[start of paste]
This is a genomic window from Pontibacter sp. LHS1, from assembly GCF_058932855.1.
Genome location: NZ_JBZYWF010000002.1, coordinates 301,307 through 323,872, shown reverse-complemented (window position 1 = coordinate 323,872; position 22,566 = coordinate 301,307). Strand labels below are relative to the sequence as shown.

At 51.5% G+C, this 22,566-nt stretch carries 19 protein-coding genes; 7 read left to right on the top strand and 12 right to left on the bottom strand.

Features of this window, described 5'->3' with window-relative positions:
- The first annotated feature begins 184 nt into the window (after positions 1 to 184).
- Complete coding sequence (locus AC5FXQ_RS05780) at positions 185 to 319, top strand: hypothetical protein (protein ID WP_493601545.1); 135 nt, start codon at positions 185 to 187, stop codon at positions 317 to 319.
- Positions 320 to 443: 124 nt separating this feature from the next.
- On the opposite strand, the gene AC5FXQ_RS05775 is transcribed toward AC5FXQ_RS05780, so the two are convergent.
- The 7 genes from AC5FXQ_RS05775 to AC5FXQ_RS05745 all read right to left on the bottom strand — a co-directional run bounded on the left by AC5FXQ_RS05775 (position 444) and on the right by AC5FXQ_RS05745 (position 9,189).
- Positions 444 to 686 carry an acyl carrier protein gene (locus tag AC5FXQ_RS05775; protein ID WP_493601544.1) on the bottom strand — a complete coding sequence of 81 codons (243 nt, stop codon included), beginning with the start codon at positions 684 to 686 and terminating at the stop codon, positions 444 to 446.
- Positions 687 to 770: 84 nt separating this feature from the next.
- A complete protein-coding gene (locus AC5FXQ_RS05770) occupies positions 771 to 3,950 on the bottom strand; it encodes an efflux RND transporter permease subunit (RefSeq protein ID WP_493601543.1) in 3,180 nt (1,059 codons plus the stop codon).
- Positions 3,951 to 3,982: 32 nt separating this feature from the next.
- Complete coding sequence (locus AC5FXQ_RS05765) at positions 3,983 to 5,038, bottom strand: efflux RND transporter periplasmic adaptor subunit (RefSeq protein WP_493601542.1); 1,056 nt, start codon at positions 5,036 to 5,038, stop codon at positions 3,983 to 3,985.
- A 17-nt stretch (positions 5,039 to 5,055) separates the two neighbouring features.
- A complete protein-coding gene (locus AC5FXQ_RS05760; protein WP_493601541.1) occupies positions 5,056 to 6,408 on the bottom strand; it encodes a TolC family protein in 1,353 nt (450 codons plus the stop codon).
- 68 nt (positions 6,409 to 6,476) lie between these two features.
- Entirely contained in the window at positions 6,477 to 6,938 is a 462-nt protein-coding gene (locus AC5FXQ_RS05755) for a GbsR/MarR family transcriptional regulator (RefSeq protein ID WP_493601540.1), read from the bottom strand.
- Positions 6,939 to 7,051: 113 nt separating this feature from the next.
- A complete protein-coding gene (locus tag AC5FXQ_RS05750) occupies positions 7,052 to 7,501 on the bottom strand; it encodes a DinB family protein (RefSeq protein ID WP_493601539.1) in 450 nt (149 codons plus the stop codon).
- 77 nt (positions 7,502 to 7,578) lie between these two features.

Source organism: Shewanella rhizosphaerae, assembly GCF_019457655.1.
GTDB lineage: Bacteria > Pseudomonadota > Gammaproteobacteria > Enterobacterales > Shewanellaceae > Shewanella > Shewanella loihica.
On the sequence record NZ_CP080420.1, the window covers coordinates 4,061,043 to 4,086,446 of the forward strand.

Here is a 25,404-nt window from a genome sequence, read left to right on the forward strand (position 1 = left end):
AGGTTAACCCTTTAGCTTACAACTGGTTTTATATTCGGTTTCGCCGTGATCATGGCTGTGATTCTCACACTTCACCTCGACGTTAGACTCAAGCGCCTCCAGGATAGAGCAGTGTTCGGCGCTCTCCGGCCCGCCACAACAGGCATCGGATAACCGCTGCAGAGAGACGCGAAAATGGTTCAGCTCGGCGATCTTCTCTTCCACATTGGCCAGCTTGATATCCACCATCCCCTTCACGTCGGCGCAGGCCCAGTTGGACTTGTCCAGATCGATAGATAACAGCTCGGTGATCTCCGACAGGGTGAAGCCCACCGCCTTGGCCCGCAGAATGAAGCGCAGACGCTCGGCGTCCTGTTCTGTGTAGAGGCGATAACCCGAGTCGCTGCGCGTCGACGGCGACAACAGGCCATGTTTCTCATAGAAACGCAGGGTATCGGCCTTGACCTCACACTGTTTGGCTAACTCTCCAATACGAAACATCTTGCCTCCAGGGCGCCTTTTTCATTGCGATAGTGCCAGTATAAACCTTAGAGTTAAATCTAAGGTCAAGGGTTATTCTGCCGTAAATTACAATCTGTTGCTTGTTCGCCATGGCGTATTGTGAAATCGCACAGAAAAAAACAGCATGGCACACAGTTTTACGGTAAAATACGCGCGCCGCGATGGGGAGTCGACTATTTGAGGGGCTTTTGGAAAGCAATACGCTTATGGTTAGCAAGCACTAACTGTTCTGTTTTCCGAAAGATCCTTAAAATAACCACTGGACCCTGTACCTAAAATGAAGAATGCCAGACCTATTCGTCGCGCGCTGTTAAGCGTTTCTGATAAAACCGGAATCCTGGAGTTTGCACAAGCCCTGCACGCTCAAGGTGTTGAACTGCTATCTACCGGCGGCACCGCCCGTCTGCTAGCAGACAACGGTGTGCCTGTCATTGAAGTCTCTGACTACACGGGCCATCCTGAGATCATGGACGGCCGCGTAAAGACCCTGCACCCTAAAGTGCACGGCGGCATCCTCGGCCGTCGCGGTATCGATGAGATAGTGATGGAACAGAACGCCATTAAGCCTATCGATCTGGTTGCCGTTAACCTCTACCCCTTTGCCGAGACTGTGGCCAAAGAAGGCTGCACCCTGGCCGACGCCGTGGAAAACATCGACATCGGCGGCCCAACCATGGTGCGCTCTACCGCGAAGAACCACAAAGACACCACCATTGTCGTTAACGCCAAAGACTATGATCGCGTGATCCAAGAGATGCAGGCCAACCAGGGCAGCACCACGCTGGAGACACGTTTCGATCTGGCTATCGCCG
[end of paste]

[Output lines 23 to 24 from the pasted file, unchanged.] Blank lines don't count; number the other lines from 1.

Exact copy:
GTDB lineage: Bacteria > Pseudomonadota > Gammaproteobacteria > Enterobacterales > Shewanellaceae > Shewanella > Shewanella loihica.
On the sequence record NZ_CP080420.1, the window covers coordinates 4,061,043 to 4,086,446 of the forward strand.